What a difference a pro makes


[Ed: Fantastic discussion, thanks IP!]

Eight months before the Olympic Time Trial takes place in London, Fabian Cancellara was out around Surrey doing a recon of the 44km route, as revealed in the latest Cycling Weekly magazine. When one of his entourage suggested that they skip a small part of the route, the Swiss time trial specialist replied "we’re doing it. We are riding every single metre".

This is what champions do. They recon routes in the depths of winter. They attach a helmet cam to their heads as they do it. They watch the route video over and over in the days before the event. Then when it comes to the day itself, they are able to draw on all of the extra knowledge they’ve gained, thereby giving them a crucial edge over those opponents who are not willing to go to these lengths in their pursuit of victory.

Fabian Cancellara has won the World Individual time trial title four times and he is going to London to defend the Olympic individual time trial title he won in Beijing. Cancellara is a champion.

Andy Schleck is not.

It is well-known that time trialling is Schleck’s biggest weakness as a cyclist and is the major hurdle he must leap over before he will finally win the Maillot Jaune. This year’s Tour de France had just 41 individual kilometres against the clock. This was the lowest amount since this individual discipline was introduced to the Tour in 1934. Schleck was in the yellow jersey going into the final time trial, but he still didn’t win.

The 2011 Tour de France route had been announced the previous November. Schleck knows how bad he is at time trials and yet he chose not to recon the route of the only individual time trial in the race. He was asked on T.V. after the final time trial of last year’s Tour why he had chosen not to ride the route of the stage before the Tour. Schleck responded in an aloof manner saying that he thought he had done all he could to win the Tour.

The organisers of the Tour de France, A.S.O., made it extremely easy for Tour contenders to get used to the time trial route when they decided to include the exact same route as part of the 2011 Criterium du Dauphiné in June. But Schleck didn’t even enter this race, opting to ride the Tour of Switzerland instead. Eventual Tour winner Cadel Evans rode this time trial in the Dauphiné and finished sixth. But more importantly, he was gaining information about cornering and gear selection for the Tour de France the following month.

If Schleck knows how poor his technique is at time-trialling and that this technique may cost him the Tour de France, then how could he not recon the route? How could he not record it on a helmet cam and watch it a dozen or more times before July? How could he not do everything possible to try and gain an advantage in any other way?

He has said himself: "I cannot lose the Tour again because of a time trial".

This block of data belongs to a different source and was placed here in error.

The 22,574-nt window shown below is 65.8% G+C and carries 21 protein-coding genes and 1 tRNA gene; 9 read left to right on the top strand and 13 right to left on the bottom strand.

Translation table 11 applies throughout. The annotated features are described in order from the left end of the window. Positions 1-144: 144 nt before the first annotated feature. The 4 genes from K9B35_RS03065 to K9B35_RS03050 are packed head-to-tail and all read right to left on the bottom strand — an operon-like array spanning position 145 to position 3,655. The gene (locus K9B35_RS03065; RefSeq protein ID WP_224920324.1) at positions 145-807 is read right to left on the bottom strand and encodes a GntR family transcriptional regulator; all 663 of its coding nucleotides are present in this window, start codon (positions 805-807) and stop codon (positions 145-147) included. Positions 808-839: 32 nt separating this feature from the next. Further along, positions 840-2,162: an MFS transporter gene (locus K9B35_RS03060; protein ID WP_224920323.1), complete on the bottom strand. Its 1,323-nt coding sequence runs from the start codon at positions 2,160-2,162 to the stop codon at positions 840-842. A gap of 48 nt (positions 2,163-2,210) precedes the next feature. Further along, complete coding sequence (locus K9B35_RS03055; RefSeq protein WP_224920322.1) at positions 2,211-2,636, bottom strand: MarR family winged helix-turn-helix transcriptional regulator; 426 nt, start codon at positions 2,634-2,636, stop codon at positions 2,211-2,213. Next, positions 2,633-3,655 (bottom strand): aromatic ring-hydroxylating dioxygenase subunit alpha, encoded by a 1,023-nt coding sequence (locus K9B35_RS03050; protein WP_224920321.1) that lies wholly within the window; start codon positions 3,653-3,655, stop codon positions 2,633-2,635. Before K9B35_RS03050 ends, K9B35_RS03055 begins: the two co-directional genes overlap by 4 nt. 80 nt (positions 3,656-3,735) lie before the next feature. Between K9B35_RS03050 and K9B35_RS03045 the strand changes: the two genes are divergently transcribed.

It’s not like Schleck doesn’t have the time or effort to spare to gain these slight advantages. He doesn’t focus on any other stage race other than the Tour de France. He has entered 52 stage races as a professional cyclist and he has won none of them. He’s the first rider ever to finish the Tour de France in second place three years running.

If you consider the nine biggest races in cycling (three Grand Tours, five monument classics and the Worlds road race), only two other riders have finished runner up in any of these races three years in a row. The first of these unfortunate riders was Italo Zilioli who finished second in the Giro d’Italia in 1964, 1965 and 1966. The other was Giuseppe Saronni, who finished second in Milan-San Remo between 1978 and 1980 before eventually winning the race in 1983. Schleck has now joined this unfortunate list.

However, there is a silver lining visible for Schleck in that same Cycling Weekly article which reported on Cancellara’s activities. That silver lining is Johan Bruyneel.

When discussing cyclists, the word ‘preparation’ comes laden with all sorts of negative connotations. And it is certainly no exception when mentioned in terms of how Bruyneel gets his riders ready for the Tour de France. But all doping-related undertones aside, Bruyneel knows how to prepare his star rider for the biggest race in the world.

Lance Armstrong didn’t invent the idea of reconning Tour de France stages but under Bruyneel’s tutelage he certainly helped to popularise it. For Schleck’s sake, Bruyneel needs to instill an Armstrongian level of attention to detail, something which Schleck seems alarmingly reluctant to embrace:

Lance Armstrong won the Tour de France seven times and he would have done it with or without Johan Bruyneel. I know who I am and I know what I can do. I will not change my ways of doing things according to this or that manager.

Next year’s Tour de France route contains almost 100km of individual time trialling, more than twice the amount of kilometres over which Schleck managed to concede this year’s race to Cadel Evans.

No rider has ever finished second four times in a row in one of cycling’s biggest races. But Schleck shouldn’t be worried about becoming the first. With the amount of time trial miles in the 2012 race and less mountains than in previous years, unless he adopts a more professional approach towards his preparation he’s not even going to finish on the podium.

Photo by Bryn Lennon, Getty Images Sport

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